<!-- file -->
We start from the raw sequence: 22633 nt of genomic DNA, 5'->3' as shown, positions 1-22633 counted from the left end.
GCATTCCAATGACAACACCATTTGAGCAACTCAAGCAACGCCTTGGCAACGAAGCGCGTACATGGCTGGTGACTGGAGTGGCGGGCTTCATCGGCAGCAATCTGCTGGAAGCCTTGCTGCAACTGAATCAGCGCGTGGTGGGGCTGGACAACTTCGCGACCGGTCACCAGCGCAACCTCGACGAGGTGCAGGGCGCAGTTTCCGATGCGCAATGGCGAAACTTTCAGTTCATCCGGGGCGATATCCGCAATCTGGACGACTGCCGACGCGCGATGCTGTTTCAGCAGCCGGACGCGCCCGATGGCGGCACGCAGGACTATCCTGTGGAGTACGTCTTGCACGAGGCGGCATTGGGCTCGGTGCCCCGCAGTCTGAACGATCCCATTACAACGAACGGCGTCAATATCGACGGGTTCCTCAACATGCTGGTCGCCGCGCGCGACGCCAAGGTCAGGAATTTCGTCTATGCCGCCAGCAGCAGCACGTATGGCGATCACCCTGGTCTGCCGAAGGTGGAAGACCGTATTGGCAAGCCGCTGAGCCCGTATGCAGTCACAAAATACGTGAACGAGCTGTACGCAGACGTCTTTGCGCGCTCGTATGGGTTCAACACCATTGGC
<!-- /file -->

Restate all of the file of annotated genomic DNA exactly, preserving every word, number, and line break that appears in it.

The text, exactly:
We start from the raw sequence: 22633 nt of genomic DNA, 5'->3' as shown, positions 1-22633 counted from the left end.
GCATTCCAATGACAACACCATTTGAGCAACTCAAGCAACGCCTTGGCAACGAAGCGCGTACATGGCTGGTGACTGGAGTGGCGGGCTTCATCGGCAGCAATCTGCTGGAAGCCTTGCTGCAACTGAATCAGCGCGTGGTGGGGCTGGACAACTTCGCGACCGGTCACCAGCGCAACCTCGACGAGGTGCAGGGCGCAGTTTCCGATGCGCAATGGCGAAACTTTCAGTTCATCCGGGGCGATATCCGCAATCTGGACGACTGCCGACGCGCGATGCTGTTTCAGCAGCCGGACGCGCCCGATGGCGGCACGCAGGACTATCCTGTGGAGTACGTCTTGCACGAGGCGGCATTGGGCTCGGTGCCCCGCAGTCTGAACGATCCCATTACAACGAACGGCGTCAATATCGACGGGTTCCTCAACATGCTGGTCGCCGCGCGCGACGCCAAGGTCAGGAATTTCGTCTATGCCGCCAGCAGCAGCACGTATGGCGATCACCCTGGTCTGCCGAAGGTGGAAGACCGTATTGGCAAGCCGCTGAGCCCGTATGCAGTCACAAAATACGTGAACGAGCTGTACGCAGACGTCTTTGCGCGCTCGTATGGGTTCAACACCATTGGC